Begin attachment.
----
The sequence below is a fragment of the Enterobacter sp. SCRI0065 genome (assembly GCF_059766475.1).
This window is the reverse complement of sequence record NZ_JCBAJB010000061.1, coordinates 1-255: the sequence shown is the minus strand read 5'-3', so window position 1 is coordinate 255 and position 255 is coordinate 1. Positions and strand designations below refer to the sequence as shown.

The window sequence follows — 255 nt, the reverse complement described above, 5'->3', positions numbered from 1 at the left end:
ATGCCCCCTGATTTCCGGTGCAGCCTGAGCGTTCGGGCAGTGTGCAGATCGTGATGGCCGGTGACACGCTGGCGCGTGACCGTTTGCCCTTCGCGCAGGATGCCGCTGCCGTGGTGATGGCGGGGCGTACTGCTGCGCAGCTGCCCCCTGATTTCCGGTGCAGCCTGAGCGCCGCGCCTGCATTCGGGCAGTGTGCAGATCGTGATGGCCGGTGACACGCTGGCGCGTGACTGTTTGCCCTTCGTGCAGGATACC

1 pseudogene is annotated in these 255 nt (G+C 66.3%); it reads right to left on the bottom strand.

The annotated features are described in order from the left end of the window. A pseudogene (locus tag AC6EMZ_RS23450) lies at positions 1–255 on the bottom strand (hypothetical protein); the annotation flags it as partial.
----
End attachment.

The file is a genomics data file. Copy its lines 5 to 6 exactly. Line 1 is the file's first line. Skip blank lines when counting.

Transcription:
1 pseudogene is annotated in these 255 nt (G+C 66.3%); it reads right to left on the bottom strand.

The annotated features are described in order from the left end of the window. A pseudogene (locus tag AC6EMZ_RS23450) lies at positions 1–255 on the bottom strand (hypothetical protein); the annotation flags it as partial.